On Wednesday, I noticed in the newspaper that “Smuckers Stars on Ice” was playing at the Staples Center on Thursday, for one night.

“Hey, “Stars on Ice” is at Staples tomorrow,” I said to Sophia.

This comment was supposed to be a random piece of information, like “the weather is nice” or “Los Angeles has decided to ban the sale of Arizona brand iced-tea.”

But it was too late, and I was smacking myself in the head a second later.

“Oh yeah? We should go!”

Sophia is a big fan of figure-skating.  Over the years, we have attended two National Championships and one World Championship.  I immediately back-pedaled after mentioning the event.

“I didn’t mean we should actually go to it.  You know how these  Stars on Ice shows from TV.  They’re like the Ice Capades.   For kids.”

“But Shen and Zhao are there!”

Shen and Zhao are the Gold Medal -winning Pairs team from the 2010 Vancouver Olympics.   In 2003,  we went to Washington D.C.  and we saw them win their second World Championship.  Although figure skating competitions can be very tedious,  their performance at the World Championship was the single most exciting live sporting event that I had ever seen.    While practicing their quadruple salchow,  Shen landed badly and injured her landing foot and ankle.  She required several treatments to numb the foot entirely so that she should compete.   The pair performed a brilliant long program that earned them several perfect 6.0’s for both technical merits and presentation.  The crowd was on their feet, giving a standing ovation for what seemed like two weeks.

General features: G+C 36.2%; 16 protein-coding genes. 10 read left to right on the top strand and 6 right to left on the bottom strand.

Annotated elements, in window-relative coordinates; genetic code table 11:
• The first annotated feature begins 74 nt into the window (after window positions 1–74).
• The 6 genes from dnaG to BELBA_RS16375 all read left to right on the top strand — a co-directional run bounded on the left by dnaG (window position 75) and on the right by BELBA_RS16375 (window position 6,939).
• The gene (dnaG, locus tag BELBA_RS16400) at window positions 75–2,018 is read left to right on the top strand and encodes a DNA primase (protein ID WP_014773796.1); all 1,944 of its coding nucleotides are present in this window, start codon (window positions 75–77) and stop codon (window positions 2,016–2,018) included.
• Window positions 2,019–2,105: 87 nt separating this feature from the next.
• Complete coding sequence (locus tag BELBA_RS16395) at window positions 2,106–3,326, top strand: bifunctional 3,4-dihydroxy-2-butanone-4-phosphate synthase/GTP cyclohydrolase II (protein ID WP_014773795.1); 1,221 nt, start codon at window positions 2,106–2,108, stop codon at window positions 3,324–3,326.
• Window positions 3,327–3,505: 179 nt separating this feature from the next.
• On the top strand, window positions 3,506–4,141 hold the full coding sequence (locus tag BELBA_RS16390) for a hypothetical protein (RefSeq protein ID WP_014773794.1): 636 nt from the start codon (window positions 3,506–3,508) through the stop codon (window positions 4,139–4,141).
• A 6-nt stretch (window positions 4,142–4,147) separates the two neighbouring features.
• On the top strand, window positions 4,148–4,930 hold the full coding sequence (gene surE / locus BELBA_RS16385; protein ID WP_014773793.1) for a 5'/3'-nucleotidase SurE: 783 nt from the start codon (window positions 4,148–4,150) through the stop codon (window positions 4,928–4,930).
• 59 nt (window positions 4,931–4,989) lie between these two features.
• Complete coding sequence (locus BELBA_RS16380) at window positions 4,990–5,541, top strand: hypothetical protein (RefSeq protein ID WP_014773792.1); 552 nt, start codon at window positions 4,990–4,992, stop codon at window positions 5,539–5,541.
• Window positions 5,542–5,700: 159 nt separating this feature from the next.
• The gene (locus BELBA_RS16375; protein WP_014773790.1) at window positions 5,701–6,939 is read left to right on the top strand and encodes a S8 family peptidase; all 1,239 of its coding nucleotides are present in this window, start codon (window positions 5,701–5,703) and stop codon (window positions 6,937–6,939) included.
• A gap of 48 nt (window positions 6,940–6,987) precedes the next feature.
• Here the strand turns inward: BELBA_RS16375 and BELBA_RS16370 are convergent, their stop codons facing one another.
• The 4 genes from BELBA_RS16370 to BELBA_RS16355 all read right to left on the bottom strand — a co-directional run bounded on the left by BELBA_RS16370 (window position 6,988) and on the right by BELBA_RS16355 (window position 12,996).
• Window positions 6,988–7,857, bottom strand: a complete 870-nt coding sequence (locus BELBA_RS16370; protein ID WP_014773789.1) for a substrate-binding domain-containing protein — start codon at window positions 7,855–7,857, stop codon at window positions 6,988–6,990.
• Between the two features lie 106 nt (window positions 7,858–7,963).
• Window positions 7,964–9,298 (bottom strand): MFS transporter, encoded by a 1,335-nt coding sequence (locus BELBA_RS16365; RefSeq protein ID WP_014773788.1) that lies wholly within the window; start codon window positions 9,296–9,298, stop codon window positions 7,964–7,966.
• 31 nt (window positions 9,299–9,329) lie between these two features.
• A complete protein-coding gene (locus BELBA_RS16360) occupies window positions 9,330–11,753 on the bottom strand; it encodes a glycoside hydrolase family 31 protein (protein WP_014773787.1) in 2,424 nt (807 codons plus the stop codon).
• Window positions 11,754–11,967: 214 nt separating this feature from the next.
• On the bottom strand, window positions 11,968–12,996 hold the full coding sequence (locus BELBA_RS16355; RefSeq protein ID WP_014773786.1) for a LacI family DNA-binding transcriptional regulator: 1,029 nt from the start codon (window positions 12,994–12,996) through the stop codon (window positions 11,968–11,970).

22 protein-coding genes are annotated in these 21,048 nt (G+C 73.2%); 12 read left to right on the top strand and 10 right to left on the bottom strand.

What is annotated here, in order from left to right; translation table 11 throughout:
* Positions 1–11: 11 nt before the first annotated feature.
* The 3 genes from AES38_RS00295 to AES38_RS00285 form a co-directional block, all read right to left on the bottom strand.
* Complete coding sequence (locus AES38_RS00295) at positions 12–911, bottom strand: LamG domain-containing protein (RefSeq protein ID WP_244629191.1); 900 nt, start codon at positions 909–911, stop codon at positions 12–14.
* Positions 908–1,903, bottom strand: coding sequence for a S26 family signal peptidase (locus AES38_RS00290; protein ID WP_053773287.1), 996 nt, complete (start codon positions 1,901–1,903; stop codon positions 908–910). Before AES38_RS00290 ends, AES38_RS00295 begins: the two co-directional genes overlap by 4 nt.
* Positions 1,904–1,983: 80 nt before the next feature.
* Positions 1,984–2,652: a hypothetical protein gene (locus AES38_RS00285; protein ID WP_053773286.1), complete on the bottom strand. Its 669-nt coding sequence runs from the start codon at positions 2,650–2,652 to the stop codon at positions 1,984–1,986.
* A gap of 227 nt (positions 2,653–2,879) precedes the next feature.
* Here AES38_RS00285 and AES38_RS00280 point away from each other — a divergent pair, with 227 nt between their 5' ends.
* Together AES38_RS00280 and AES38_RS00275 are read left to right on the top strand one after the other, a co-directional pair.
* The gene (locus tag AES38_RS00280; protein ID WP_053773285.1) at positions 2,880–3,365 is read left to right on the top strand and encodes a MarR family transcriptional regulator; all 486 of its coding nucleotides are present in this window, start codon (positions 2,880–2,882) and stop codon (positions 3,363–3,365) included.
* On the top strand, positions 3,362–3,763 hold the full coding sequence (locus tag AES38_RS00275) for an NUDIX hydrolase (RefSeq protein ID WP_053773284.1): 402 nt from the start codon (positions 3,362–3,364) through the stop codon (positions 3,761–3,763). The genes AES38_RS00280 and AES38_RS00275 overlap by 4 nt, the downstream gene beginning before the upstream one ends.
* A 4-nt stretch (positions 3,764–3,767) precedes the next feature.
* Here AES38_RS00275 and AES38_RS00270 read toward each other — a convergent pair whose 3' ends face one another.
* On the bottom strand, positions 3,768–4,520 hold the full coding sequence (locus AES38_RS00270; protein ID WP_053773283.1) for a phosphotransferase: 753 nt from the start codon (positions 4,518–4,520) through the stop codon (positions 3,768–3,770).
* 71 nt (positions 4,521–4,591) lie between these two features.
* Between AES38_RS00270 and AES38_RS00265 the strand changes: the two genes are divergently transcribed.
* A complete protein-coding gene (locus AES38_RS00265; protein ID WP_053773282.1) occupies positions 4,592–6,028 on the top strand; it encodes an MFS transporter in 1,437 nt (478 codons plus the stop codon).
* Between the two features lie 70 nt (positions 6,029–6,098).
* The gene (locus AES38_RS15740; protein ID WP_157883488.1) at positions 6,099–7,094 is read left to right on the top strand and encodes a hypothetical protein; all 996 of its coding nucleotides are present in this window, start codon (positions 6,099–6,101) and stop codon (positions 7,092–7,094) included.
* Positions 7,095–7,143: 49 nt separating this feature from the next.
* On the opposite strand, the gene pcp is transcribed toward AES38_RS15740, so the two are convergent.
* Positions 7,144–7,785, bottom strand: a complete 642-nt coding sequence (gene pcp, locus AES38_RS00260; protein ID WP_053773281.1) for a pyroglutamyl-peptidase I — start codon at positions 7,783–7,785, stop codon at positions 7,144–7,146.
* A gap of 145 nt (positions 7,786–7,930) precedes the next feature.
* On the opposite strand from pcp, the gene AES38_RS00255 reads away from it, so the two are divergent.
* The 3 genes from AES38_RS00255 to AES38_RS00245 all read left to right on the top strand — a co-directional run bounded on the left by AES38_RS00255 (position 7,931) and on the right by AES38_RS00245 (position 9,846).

Even with Shen and Zhao in attendance at Stars on Ice, I had no interest in going to see it.  I convinced Sophia that we were too busy to go.

I had dodged the bullet.

The next day and a half passed without any mention of axles or Sasha Cohen.  On Friday, At 4:30PM (and mind you, the show is at 7:30 in another county), Sophia came upstairs, as I was taking a shower, preparing for a quiet Twitter evening with my iPhone.

“”Stars on Ice” is in ANAHEIM tonight, and I found a ticket broker that can get us tenth row seats!”

I tried to come up with every excuse in the book, from it being too late to appealing to her snobbery:

“Do you really want to see Shen and Zhao in ORANGE COUNTY?”

It didn’t work.  Soon, we were on our way to the Honda Arena on Katella Blvd. in Anaheim.  Sophia was driving her Prius.

An hour later, we found ourselves parked outside a retirement home on Katella Blvd. in the city of Orange.  The location had the exact same address as the Honda Arena, but it was in Orange, not Anaheim.

“Where are we?” asked Sophia.

“Not the Honda Arena. It’s not my fault.  You must have put it in the GPS wrong.”

“Don’t be so defensive. The Prius GPS always goes crazy in Orange County.”

“You must have put it in the GPS wrong.”

“OK then. Let’s do it right this time.”

Sophia put the correct address in her GPS again, and it told us we were seventeen miles away from the Honda Arena. Rush hour traffic, very little time left, but Sophia can drive fast, believe you me.

Seventeen miles later, we ended up exactly where we started.

“Well, maybe it’s listed as the Arrowhead Pond, the old name.”

“I’m not running around Orange County anymore.  Call the Honda Arena.”

“The Honda Arena?”

“Yes, and ask them for directions.”

“It’s an ARENA.  It’s not a Chinese restaurant.  No one is ever going to answer and give us directions.”

“Sure they will.  Call the box office.”

Stubborn Sophia. I took out my iPhone and instead of calling, found the Honda Arena in the Maps app.

“OK, I found it.”

“No.  I don’t want to just go without knowing the exact intersection.  I WANT you to call the Honda Arena.”